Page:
In a week, we’ll have passed the solstice, the turnaround time of midwinter when the sun is at its greatest angular distance from the earth’s tilt. “Solstice” comes from the Latin words sol (sun) and sistere (to stand still). For almost two weeks before the winter solstice–which in the Northern hemisphere is between December 20 and 22–the sun sets at the same time each evening; the same is true for sunrises following the solstice.
This stasis feels like the earth is stuck in the sky because the sun doesn’t seem to move. It’s like we’re waiting for something to happen. No wonder ancient Northern people brought evergreens and holly into their homes and lit candles during the long nights until spring came again. No wonder the early Christian church chose this time of year to celebrate Christmas.
Usually by mid-December on Colorado’s Front Range of the Rocky Mountains, the weather’s cold and even snowy, with the sun barely strong enough to give light, let alone heat. But the last few days have been in the mid-60s and we haven’t had a real snow yet.
To say these days are unseasonal seems a euphemism, for it’s not just the temperature that’s off. With this warm weather, it doesn’t quite feel like Christmas is only a week and half away. At a little local second-hand store where I donate and shop because it’s run by a non-profit serving women in our community, the clerk whispered yesterday, “This weather’s been bad for Christmas shopping.”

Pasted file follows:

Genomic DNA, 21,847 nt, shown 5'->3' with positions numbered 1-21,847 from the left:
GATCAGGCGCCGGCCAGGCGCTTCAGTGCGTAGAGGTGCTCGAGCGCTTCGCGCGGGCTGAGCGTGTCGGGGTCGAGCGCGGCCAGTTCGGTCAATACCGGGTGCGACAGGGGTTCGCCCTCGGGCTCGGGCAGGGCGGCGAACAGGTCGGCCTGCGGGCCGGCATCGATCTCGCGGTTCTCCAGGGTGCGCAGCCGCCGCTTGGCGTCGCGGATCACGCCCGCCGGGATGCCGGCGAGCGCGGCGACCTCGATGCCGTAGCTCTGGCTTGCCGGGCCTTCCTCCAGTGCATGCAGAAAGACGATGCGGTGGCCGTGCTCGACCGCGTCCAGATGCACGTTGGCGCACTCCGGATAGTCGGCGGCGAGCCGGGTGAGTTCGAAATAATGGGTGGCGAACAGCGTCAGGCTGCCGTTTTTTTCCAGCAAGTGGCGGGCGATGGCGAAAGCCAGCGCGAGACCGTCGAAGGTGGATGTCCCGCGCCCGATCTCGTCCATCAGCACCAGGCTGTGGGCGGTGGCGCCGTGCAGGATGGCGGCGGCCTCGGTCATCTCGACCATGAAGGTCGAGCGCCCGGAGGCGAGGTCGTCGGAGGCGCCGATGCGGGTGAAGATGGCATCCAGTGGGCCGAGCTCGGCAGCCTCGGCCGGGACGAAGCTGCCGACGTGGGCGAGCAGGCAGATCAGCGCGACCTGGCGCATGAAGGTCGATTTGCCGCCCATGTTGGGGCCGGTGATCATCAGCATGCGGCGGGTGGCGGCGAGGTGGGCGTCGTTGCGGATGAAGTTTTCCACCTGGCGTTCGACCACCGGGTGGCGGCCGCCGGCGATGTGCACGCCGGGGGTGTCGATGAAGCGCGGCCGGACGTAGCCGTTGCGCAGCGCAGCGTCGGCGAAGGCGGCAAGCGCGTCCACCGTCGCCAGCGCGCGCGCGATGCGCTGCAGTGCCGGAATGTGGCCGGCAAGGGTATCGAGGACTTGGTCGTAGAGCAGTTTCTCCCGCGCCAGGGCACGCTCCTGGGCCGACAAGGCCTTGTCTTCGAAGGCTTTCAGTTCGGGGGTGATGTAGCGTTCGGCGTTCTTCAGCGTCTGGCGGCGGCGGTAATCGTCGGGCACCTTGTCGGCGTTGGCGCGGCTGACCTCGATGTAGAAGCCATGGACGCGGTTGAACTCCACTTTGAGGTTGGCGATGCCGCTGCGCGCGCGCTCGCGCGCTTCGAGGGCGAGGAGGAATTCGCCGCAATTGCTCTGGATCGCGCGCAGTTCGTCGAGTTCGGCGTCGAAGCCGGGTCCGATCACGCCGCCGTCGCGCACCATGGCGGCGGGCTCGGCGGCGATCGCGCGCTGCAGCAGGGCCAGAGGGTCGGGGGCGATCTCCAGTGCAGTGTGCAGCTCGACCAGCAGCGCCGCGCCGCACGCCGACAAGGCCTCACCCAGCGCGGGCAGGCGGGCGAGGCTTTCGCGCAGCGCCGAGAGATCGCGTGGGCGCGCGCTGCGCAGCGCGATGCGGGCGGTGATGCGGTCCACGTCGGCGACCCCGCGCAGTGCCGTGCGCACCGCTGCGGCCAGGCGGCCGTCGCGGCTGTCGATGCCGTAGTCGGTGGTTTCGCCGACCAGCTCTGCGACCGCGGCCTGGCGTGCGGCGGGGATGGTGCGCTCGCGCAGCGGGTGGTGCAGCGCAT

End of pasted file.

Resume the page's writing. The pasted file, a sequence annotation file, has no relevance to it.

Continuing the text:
I’m sympathetic to their dilemma, but snow would be good for another reason. As farmers, we’d like some moisture on the fields. We may get our wish tonight with first rain and then a projected accumulation of 1-3 inches of snow. Maybe that will pick up holiday shopping. I know the trees will like it.
John and I celebrate the winter solstice, a time we take a little get-away together, not going too far, just far enough to relax, enjoy some good food, and think about the coming year. The winter solstice is our half-year anniversary too, so spending time together on the longest night of the year seems fitting. We also celebrate Christmas with our children and our families, but the solstice helps us gain some stasis before those busy days when we may lose sight of each other for a little while.
I like having a celebration that is truly seasonal, based on the relationship of the sun and earth and the felt experience of light and warmth, darkness and cold, as they balance our days here at the end of the year. Looking out the window, I can see by the bare trees against the wild blue-grey sky that we’re about to turn around again, a reminder that we will travel together through this time of stasis to movement once more.